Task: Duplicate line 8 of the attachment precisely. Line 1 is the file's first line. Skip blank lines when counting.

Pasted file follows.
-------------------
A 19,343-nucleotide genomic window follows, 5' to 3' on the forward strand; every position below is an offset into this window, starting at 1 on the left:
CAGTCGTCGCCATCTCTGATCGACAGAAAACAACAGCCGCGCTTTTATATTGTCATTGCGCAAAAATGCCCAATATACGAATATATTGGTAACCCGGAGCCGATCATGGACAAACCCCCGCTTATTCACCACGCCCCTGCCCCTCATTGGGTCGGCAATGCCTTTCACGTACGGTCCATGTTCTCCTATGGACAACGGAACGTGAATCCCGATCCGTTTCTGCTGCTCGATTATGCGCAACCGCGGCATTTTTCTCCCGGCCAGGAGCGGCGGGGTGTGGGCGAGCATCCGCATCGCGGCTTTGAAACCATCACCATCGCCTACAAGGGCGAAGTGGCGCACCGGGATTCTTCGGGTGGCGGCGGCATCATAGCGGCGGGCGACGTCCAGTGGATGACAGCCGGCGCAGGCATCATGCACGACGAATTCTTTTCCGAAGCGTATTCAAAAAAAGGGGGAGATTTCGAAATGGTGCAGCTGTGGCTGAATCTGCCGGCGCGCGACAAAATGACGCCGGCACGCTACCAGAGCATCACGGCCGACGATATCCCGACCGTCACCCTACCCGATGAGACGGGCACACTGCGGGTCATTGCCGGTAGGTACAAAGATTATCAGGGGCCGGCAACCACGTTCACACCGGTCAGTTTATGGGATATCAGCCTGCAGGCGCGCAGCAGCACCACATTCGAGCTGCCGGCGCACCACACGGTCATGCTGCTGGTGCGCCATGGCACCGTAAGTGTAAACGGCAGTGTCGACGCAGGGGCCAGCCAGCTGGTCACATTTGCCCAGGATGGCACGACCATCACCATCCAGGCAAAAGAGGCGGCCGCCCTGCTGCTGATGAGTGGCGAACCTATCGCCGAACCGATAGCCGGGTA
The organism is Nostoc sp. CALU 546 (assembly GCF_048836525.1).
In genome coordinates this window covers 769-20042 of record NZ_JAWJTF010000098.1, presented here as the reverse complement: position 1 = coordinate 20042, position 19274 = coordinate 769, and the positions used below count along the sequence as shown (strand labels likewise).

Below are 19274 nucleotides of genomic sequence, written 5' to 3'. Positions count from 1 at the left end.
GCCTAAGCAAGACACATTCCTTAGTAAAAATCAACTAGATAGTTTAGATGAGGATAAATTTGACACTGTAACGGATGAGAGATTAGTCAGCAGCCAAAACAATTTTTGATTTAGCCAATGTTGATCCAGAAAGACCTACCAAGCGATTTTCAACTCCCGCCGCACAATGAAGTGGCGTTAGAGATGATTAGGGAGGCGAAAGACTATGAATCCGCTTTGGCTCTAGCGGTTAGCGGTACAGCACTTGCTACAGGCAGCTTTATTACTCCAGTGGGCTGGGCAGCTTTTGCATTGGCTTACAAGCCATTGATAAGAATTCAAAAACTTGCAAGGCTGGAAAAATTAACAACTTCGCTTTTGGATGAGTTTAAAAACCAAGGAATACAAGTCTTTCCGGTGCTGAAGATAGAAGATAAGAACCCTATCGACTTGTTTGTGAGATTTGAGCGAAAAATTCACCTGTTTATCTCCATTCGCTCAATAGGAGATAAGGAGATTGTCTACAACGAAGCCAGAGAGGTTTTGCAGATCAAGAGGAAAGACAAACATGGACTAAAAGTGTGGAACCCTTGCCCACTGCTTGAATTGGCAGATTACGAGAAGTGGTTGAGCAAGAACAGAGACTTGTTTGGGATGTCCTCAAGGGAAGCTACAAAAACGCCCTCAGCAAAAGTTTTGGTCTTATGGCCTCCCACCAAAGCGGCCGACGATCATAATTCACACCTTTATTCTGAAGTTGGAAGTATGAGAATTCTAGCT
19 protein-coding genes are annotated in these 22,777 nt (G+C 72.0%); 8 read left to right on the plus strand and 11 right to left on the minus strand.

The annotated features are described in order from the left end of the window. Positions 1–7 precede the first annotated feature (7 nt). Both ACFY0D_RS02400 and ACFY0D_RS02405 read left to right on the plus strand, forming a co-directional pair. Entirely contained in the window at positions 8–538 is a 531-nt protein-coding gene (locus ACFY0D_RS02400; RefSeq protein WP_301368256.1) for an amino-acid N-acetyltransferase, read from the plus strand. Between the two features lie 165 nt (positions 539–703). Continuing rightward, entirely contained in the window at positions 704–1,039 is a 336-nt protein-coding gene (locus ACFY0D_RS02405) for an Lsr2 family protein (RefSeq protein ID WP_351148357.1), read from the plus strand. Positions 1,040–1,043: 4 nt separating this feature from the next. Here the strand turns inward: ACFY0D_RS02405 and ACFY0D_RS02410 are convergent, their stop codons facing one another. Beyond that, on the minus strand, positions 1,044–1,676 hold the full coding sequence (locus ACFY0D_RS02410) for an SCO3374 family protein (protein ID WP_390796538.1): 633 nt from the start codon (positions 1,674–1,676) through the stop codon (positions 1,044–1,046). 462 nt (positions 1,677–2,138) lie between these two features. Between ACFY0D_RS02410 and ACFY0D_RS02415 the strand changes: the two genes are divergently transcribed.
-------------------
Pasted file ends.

The annotated features are described in order from the left end of the window. Positions 1–7 precede the first annotated feature (7 nt). Both ACFY0D_RS02400 and ACFY0D_RS02405 read left to right on the plus strand, forming a co-directional pair. Entirely contained in the window at positions 8–538 is a 531-nt protein-coding gene (locus ACFY0D_RS02400; RefSeq protein WP_301368256.1) for an amino-acid N-acetyltransferase, read from the plus strand. Between the two features lie 165 nt (positions 539–703). Continuing rightward, entirely contained in the window at positions 704–1,039 is a 336-nt protein-coding gene (locus ACFY0D_RS02405) for an Lsr2 family protein (RefSeq protein ID WP_351148357.1), read from the plus strand. Positions 1,040–1,043: 4 nt separating this feature from the next. Here the strand turns inward: ACFY0D_RS02405 and ACFY0D_RS02410 are convergent, their stop codons facing one another. Beyond that, on the minus strand, positions 1,044–1,676 hold the full coding sequence (locus ACFY0D_RS02410) for an SCO3374 family protein (protein ID WP_390796538.1): 633 nt from the start codon (positions 1,674–1,676) through the stop codon (positions 1,044–1,046). 462 nt (positions 1,677–2,138) lie between these two features. Between ACFY0D_RS02410 and ACFY0D_RS02415 the strand changes: the two genes are divergently transcribed.